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Mediterranean Basin

Mediterranean Basin

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Mediterranean Basin

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  1. Mediterranean Basin Post Classical Age: 1st Phase 600-1200


  3. West Asia, Near East, Middle East

  4. Western Europe

  5. West Africa

  6. Physical features: interaction between people & their environment Mediterranean Sea Sahara Desert Black Sea Niger River Tiber River Alps Balkans Tigris & Euphrates Nile Baltic Sea Atlantic Ocean Seine, Thames & Rhine Rivers Pyrenees Mountains Northern European Plain Dnieper & Danube Rivers Bosporus and Dardanelles Straits

  7. What happened toMediterranean Unity? Crises of Late Antiquity… Invasions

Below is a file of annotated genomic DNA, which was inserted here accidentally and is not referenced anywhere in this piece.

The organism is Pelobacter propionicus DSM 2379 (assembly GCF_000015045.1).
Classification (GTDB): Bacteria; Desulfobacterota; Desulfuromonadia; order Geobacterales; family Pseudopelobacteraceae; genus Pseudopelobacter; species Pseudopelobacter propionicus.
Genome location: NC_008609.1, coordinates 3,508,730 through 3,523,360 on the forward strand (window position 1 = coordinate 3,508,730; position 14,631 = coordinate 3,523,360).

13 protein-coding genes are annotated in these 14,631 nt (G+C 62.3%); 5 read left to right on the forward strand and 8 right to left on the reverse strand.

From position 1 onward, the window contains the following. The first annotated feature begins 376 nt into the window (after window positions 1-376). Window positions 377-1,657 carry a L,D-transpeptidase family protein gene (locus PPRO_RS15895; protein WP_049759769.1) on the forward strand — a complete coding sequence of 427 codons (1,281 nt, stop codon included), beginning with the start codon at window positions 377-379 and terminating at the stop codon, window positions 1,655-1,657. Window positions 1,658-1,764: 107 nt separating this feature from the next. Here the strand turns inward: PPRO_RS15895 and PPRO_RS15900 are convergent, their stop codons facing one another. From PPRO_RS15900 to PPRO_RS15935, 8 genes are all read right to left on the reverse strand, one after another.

8. Origins of Islamic Arab Culture & Conquest Challenge to the unity of the Mediterranean Basin

  9. Empire of Faith Arab Origins Influence of Muhammad

  10. Arab Culture • Arabian Peninsula (Desert) • Bedouin existence (nomadic) • Loyalty & identification with tribes & clans • Necessary for protection and survival • Oasis towns, Animal Husbandry, Trade • Trade with Persia, Byzantines, India • Camel indigenous Scarce resources conflict • Rivalry over available water • Differing degrees of wealth • Polytheistic deities (Ka'aba at Mecca) • Oral Traditions – Poetry – source of unity & identity

  11. Muhammad’s Life & Impact • Merchant of the Quraysh clan • Khadijah (wife of Muhammad) • Respected, worked as intermediary between rival clans • Vision of Angel Gabriel, one God, Allah • Followers small in number at first, grew overtime • Viewed as a threat by Umayyad clan as his influence grew • Forced to flee Mecca for Medina (hejira) in 622 • By 632, most of Peninsula, included the Umayyad were won over to the new faith

  12. The Spread of Islam During Muhammad's Lifetime